Male C57BL/6N mice (Harlan) were maintained on standard rodent chow or a high-fat diet (HFD) for a period of 4–10 weeks and simultaneously injected with ASOs targeting knockdown (KD) of CGI-58, as previously described (2). The diets and ASOs used here have been described elsewhere (2). The HFD was prepared by our institutional diet core and contains ~45% of energy as lard (16:0 = 23.3, 18:0 = 15.9, 18:1 = 34.8, and 18:2 = 18.7%). The 20-mer phosphorothioate ASOs were designed to contain 2'-0-methoxyethyl groups at positions 1–5 and 15–20 and were synthesized, screened, and purified, as described previously (12), by ISIS Pharmaceuticals (Carlsbad, CA). The CGI-58 ASOs used in the current studies were described as CGI-58 ASOβ in our previous work (2). All mice were maintained in an American Association for Accreditation of Laboratory Animal Care–approved specific pathogen-free environment on a 12:12-h light:dark cycle and allowed free access to regular chow and water. All experiments were performed with the approval of the institutional animal care and use committee.
Mice were injected with control or CGI-58 ASOs and maintained on standard chow or an HFD for a period of 4 weeks, as previously described (2). After 4 weeks of ASO treatment, mice were injected intraperitoneally with either saline or 5 μg lipopolysaccharide (LPS) (Escherichia coli 0111:B4). Following injection, plasma was collected at 1 h by submandibular puncture (for tumor necrosis factor [TNF] α measurements), and exactly 6 h after injection mice were killed with ketamine/xylazine (100–160 mg/kg ketamine and 20–32 mg/kg xylazine). Thereafter, a midline laparotomy was performed, and blood was collected by heart puncture. After blood collection, a whole-body perfusion was conducted by puncturing the inferior vena cava and slowly delivering 10 mL sterile 0.9% saline into the left ventricle of the heart to remove residual blood. Multiple tissues were collected and snap-frozen for subsequent analysis.
Mice were injected with control or CGI-58 ASOs and maintained on standard chow or an HFD for a period of 8 weeks, as previously described (2). After an overnight fast (11:00 p.m. to 9:00 a.m.), mice were anesthetized with isoflurane (4% for induction and 2% for maintenance) and were maintained on a 37°C heating pad to control body temperature. A minimal midline laparotomy was performed, and the portal vein was visualized. Sterile saline or recombinant human insulin (0.5 units/kg body wt; Novo Nordisk) was administered directly into the portal vein. Exactly 5 min later, tissues were excised without saline perfusion and immediately snap frozen in liquid nitrogen. Protein extracts from tissues were analyzed by Western blotting, as previously described (13–15).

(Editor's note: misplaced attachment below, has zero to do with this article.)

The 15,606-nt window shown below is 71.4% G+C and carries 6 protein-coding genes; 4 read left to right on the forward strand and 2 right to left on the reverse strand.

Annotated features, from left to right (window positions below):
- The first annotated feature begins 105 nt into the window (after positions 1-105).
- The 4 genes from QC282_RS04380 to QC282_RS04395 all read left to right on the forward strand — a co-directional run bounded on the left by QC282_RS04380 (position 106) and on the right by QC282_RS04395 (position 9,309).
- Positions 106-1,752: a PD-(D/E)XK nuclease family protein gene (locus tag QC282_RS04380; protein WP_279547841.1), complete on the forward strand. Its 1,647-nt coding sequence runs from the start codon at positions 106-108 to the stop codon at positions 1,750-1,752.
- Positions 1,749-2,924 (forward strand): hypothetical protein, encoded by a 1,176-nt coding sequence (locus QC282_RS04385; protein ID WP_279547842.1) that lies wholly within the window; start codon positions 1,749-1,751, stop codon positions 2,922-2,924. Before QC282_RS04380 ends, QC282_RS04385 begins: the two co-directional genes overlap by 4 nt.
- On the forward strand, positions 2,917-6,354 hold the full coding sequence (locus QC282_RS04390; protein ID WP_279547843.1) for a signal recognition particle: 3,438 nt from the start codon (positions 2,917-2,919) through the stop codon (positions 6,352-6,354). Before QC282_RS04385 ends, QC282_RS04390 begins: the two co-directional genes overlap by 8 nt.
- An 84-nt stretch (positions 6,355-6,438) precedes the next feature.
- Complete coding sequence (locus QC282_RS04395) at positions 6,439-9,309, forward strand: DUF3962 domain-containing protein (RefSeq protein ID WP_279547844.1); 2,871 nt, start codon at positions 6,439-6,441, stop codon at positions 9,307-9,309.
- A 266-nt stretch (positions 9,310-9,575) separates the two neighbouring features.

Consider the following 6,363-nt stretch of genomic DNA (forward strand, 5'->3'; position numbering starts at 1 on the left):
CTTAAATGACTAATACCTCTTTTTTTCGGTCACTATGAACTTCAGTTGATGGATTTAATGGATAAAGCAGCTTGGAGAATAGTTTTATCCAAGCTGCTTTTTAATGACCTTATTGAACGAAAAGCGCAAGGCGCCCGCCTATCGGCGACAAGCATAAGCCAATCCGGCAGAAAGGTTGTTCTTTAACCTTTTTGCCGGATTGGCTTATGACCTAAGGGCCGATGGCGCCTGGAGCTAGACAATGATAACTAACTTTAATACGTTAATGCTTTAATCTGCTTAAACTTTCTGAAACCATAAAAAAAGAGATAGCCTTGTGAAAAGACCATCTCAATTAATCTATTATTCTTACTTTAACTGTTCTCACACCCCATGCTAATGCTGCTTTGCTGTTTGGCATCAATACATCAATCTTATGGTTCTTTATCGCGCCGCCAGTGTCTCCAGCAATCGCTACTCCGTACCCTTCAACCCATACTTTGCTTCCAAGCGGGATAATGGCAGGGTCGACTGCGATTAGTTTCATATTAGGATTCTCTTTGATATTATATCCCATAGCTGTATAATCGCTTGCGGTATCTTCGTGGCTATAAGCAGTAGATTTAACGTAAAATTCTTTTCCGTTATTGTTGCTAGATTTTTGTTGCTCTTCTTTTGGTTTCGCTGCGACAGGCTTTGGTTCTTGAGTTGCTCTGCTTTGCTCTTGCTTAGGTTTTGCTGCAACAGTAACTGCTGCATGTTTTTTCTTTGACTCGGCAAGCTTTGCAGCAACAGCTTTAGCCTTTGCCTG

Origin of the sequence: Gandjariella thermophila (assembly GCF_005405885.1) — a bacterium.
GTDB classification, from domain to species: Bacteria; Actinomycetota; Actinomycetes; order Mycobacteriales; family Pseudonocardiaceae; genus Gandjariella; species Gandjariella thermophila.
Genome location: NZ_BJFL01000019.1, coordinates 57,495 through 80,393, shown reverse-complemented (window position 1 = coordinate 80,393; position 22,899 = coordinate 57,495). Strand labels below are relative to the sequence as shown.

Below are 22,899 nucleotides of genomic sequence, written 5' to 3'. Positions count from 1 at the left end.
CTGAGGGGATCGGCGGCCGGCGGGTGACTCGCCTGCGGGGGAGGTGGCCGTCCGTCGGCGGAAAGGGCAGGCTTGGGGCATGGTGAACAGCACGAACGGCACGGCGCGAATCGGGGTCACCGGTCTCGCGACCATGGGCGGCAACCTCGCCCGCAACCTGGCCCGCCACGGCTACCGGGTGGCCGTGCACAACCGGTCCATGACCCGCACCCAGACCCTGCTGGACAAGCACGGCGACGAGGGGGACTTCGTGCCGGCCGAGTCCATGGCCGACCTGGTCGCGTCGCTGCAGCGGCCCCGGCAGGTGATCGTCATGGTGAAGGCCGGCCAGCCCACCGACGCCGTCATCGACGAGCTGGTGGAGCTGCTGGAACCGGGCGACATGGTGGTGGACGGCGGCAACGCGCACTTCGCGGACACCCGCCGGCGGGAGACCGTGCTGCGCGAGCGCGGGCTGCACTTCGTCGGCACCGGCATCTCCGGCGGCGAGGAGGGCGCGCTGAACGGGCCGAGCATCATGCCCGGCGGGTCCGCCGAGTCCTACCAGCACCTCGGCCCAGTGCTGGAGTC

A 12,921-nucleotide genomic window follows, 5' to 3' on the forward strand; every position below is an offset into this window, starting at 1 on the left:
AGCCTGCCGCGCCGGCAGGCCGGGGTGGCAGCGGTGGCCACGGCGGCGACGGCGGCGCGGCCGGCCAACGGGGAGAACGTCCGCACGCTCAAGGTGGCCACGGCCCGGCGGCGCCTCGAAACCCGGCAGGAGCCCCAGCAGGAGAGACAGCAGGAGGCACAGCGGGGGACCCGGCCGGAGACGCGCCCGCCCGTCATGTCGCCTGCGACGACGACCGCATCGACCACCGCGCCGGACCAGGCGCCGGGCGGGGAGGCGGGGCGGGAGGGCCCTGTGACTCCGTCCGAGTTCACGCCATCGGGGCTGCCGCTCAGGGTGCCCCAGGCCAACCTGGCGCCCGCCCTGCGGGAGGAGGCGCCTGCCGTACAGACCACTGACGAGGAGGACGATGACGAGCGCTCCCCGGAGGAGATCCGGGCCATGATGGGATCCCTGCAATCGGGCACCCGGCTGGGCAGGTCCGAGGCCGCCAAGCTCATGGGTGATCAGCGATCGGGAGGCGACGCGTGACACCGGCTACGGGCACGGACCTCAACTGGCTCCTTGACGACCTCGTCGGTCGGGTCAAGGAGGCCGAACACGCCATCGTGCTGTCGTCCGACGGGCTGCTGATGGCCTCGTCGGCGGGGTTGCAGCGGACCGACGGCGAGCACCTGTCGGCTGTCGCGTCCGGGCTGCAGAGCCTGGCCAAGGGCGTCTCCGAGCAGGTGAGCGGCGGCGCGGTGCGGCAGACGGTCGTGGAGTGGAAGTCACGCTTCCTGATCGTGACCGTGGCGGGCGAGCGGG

Mice were injected with control or CGI-58 ASOs and maintained on standard chow or an HFD for a period of 4 weeks, as previously described (2). After an overnight fast (11:00 p.m. to 9:00 a.m.), mice were anesthetized with isoflurane (4% for induction and 2% for maintenance) and were maintained on a 37°C heating pad to control body temperature. A minimal midline laparotomy was performed, and the portal vein was visualized. Saline or mouse recombinant TNFα (10 ng/mouse, no. 410-MT; R&D Systems) was administered directly into the portal vein. Exactly 5 min later, the liver was excised without saline perfusion and immediately snap-frozen in liquid nitrogen. Protein extracts from tissues were analyzed by Western blotting, as previously described (13–15), and lipid extracts were analyzed using mass spectrometry methods (16), as described in detail below.